79

I have a method which is connecting to a database via Odbc. The stored procedure which I'm calling has a return value which from the database side is a 'Char'. Right now I'm grabbing that return value as a string and using it in a simple if statement. I really don't like the idea of comparing a string like this when only two values can come back from the database, 0 and 1.

OdbcCommand fetchCommand = new OdbcCommand(storedProc, conn);

fetchCommand.CommandType = CommandType.StoredProcedure;
fetchCommand.Parameters.AddWithValue("@column ", myCustomParameter);
fetchCommand.Parameters.Add("@myReturnValue", OdbcType.Char, 1)
            .Direction = ParameterDirection.Output;
fetchCommand.ExecuteNonQuery();

string returnValue = fetchCommand.Parameters["@myReturnValue"].Value.ToString();
if (returnValue == "1")
{
    return true;
} 

What would be the proper way to handle this situation. I've tried 'Convert.ToBoolean()' which seemed like the obvious answer but I ran into the 'String was not recognized as a valid Boolean. ' exception being thrown. Am I missing something here, or is there another way to make '1' and '0' act like true and false?

Thanks!

138

How about:

return (returnValue == "1");

or as suggested below:

return (returnValue != "0");

The correct one will depend on what you are looking for as a success result.

  • 8
    Correct? Check; Concise? Check; Elegant? Check. +1. – Earlz Apr 15 '10 at 18:52
  • 9
    I would recommend using return (returnValue!="0"). It would be more natural that 0 is false and every number that is not zero is true. Of course here we have the case where Chris uses strings instead of numbers, so this comment is only partly valid ;) – Gacek Apr 15 '10 at 18:54
  • It's always a debate. 0 also mean ERROR_SUCCESS which mean that everything went well. But I agree with Gacek that it is more natural. – Pierre-Alain Vigeant Apr 15 '10 at 19:15
  • 3
    Don't forget to check for nulls: !string.IsNullOrEmpty(returnValue) && (returnValue == "1") – csharpforevermore Dec 13 '13 at 16:27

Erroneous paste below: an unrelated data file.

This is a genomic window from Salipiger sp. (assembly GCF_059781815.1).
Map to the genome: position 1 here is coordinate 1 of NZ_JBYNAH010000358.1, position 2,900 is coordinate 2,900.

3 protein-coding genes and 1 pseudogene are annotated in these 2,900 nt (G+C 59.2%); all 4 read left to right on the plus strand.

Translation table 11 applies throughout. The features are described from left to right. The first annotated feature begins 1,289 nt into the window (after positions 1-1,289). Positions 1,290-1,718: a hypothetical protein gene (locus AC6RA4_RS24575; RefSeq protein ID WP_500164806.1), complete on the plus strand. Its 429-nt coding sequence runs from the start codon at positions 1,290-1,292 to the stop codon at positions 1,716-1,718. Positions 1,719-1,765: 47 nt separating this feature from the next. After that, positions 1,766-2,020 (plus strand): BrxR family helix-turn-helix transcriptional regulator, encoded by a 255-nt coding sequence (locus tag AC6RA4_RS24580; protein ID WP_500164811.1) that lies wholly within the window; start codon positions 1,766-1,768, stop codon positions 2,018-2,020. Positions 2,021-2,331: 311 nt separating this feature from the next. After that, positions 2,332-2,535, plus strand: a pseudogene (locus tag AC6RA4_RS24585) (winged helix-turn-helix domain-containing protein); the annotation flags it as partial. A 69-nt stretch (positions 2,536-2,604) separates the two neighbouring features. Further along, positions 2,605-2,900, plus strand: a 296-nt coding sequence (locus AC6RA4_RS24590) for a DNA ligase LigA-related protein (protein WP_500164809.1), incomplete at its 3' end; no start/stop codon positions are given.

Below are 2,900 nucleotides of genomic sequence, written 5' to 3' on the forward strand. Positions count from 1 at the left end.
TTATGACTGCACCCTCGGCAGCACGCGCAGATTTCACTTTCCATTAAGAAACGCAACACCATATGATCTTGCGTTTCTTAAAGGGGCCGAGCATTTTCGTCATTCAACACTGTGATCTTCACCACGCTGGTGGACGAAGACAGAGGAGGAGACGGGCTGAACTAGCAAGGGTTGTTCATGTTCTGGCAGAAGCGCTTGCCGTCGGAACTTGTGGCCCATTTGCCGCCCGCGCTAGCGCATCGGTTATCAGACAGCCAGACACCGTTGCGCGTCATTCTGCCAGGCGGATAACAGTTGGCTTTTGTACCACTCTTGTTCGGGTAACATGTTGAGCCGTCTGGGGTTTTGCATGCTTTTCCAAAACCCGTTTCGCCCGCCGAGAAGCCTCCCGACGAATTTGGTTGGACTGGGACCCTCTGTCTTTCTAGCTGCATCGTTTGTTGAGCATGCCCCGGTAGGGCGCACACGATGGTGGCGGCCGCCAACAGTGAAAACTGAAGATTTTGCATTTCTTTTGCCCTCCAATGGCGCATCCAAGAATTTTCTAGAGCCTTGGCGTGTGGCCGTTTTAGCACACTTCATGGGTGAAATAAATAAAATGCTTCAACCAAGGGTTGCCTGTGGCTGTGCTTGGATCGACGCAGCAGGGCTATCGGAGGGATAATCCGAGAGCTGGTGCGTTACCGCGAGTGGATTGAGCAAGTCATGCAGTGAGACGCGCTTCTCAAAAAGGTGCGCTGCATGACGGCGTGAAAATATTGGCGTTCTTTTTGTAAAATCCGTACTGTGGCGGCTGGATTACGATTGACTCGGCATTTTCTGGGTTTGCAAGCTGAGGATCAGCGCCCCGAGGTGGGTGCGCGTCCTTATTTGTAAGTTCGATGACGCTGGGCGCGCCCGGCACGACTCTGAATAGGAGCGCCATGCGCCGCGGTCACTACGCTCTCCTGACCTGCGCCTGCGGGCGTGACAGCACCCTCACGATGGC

• 2
    why not Convert.ToBoolean(1)? It does the same and you are using the framework for the check. I like the answer above as well, but which one is better to be used? – user20358 Oct 9 '14 at 11:28
96

In a single line of code:

bool bVal = Convert.ToBoolean(Convert.ToInt16(returnValue))
  • 1
    not as concise as the accepted answer. – BrianK Oct 3 '14 at 1:20
  • 2
    I like your version Chris because as the question stated, lets use boolean instead of comparing strings. – Svet Jun 14 '16 at 14:01
  • I also prefer your version because it conveys the intent more clearly. – BornToCode May 15 '18 at 8:15
  • It's proper only for "1" or "0". For any other string return value is not deterministic, for example "101" is true and so on... – Jakub Szubarga Aug 6 '18 at 10:08
12

If you want the conversion to always succeed, probably the best way to convert the string would be to consider "1" as true and anything else as false (as Kevin does). If you wanted the conversion to fail if anything other than "1" or "0" is returned, then the following would suffice (you could put it in a helper method):

if (returnValue == "1")
{
    return true;
}
else if (returnValue == "0")
{
    return false;
}
else
{
    throw new FormatException("The string is not a recognized as a valid boolean value.");
}
  • Nice idea to catch the unrecognized value. Not sure I want to go that way, but still a good idea. – Chris Apr 15 '10 at 19:34
5

Set return type to numeric - you don't need a char (so don't use it); a numeric value (0/1) can be converted with Convert.ToBoolean(num)

Otherwise: use Kevin's answer

  • I wish that we could change the return type. But we're stuck with what it is. – Chris Apr 15 '10 at 19:32
  • 7
    Convert.ToBoolean accepts only True/true/False/false strings – Yaro Sep 16 '13 at 6:19
3

You can use that form:

return returnValue.Equals("1") ? true : false;

Or more simply (thanks to Jurijs Kastanovs):

return returnValue.Equals("1");
  • 6
    Just lose the "? true : false" bit. It's totally unnecessary. Leave it at { return returnValue.Equals("1") } – Jurijs Kastanovs May 31 '16 at 10:23
1

Or if the Boolean value is not been returned, you can do something like this:

bool boolValue = (returnValue == "1");
0

My solution (vb.net):

Private Function ConvertToBoolean(p1 As Object) As Boolean
    If p1 Is Nothing Then Return False
    If IsDBNull(p1) Then Return False
    If p1.ToString = "1" Then Return True
    If p1.ToString.ToLower = "true" Then Return True
    Return False
End Function
-1
(returnValue != "1" ? false : true);
-1

If you don't want to convert.Just use;

 bool _status = status == "1" ? true : false;

Perhaps you will return the values as you want.

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